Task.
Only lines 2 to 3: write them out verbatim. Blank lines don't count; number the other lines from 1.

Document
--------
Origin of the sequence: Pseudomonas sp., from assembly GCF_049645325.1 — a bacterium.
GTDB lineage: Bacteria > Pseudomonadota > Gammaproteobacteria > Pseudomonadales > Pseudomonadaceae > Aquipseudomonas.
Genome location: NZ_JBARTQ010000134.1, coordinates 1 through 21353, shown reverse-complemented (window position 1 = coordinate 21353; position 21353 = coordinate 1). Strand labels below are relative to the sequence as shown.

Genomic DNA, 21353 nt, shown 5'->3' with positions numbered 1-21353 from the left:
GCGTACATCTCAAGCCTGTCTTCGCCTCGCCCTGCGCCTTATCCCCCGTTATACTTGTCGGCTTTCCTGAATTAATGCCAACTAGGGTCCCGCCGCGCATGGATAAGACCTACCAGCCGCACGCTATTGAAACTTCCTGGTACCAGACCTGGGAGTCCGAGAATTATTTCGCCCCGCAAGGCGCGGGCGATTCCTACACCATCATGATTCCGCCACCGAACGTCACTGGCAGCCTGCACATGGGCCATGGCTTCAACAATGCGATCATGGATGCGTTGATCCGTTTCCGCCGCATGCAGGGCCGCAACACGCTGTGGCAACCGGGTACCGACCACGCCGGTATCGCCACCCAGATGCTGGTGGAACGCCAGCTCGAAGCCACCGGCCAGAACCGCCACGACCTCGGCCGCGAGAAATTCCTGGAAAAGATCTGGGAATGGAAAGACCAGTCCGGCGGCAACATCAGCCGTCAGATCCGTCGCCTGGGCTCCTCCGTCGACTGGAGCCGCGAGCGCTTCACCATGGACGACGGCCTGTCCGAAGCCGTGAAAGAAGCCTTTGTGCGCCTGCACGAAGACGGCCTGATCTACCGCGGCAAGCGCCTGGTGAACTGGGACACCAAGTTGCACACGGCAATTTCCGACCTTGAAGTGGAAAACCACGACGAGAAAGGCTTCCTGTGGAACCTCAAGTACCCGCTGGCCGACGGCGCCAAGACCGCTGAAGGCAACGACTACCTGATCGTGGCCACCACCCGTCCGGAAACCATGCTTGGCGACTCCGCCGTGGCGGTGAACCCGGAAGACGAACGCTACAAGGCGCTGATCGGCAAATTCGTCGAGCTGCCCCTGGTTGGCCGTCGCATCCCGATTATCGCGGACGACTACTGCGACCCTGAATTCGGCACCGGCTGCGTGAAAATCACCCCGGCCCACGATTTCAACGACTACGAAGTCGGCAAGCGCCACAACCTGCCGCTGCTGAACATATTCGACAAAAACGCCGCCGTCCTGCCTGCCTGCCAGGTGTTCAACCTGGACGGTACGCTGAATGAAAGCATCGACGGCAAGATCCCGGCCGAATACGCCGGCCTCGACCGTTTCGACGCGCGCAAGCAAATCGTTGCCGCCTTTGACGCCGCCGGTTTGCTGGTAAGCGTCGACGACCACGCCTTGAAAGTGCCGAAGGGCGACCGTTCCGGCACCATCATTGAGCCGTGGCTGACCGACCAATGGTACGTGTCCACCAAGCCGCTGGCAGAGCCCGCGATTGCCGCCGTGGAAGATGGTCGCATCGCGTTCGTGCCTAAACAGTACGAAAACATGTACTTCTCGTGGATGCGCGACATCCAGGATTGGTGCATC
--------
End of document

GTDB lineage: Bacteria > Pseudomonadota > Gammaproteobacteria > Pseudomonadales > Pseudomonadaceae > Aquipseudomonas.
Genome location: NZ_JBARTQ010000134.1, coordinates 1 through 21353, shown reverse-complemented (window position 1 = coordinate 21353; position 21353 = coordinate 1). Strand labels below are relative to the sequence as shown.